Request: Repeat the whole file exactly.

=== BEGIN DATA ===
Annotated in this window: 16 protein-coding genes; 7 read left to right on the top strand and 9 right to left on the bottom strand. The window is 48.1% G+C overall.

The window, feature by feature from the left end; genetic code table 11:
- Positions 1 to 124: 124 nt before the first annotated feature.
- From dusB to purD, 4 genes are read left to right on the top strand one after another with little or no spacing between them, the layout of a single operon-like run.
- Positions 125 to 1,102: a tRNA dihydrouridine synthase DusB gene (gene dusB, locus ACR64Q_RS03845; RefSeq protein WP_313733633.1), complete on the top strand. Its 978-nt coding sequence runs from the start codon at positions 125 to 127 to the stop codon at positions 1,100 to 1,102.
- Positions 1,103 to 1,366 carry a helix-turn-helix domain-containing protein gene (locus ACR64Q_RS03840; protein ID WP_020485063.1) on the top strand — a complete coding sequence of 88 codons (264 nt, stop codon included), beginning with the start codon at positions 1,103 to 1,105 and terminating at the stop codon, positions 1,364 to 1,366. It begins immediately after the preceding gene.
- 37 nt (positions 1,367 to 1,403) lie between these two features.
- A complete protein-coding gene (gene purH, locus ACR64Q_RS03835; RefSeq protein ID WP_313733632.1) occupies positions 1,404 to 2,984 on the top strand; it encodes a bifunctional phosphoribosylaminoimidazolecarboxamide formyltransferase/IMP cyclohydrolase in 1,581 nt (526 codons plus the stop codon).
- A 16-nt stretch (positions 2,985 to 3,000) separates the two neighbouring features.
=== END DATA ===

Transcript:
Annotated in this window: 16 protein-coding genes; 7 read left to right on the top strand and 9 right to left on the bottom strand. The window is 48.1% G+C overall.

The window, feature by feature from the left end; genetic code table 11:
- Positions 1 to 124: 124 nt before the first annotated feature.
- From dusB to purD, 4 genes are read left to right on the top strand one after another with little or no spacing between them, the layout of a single operon-like run.
- Positions 125 to 1,102: a tRNA dihydrouridine synthase DusB gene (gene dusB, locus ACR64Q_RS03845; RefSeq protein WP_313733633.1), complete on the top strand. Its 978-nt coding sequence runs from the start codon at positions 125 to 127 to the stop codon at positions 1,100 to 1,102.
- Positions 1,103 to 1,366 carry a helix-turn-helix domain-containing protein gene (locus ACR64Q_RS03840; protein ID WP_020485063.1) on the top strand — a complete coding sequence of 88 codons (264 nt, stop codon included), beginning with the start codon at positions 1,103 to 1,105 and terminating at the stop codon, positions 1,364 to 1,366. It begins immediately after the preceding gene.
- 37 nt (positions 1,367 to 1,403) lie between these two features.
- A complete protein-coding gene (gene purH, locus ACR64Q_RS03835; RefSeq protein ID WP_313733632.1) occupies positions 1,404 to 2,984 on the top strand; it encodes a bifunctional phosphoribosylaminoimidazolecarboxamide formyltransferase/IMP cyclohydrolase in 1,581 nt (526 codons plus the stop codon).
- A 16-nt stretch (positions 2,985 to 3,000) separates the two neighbouring features.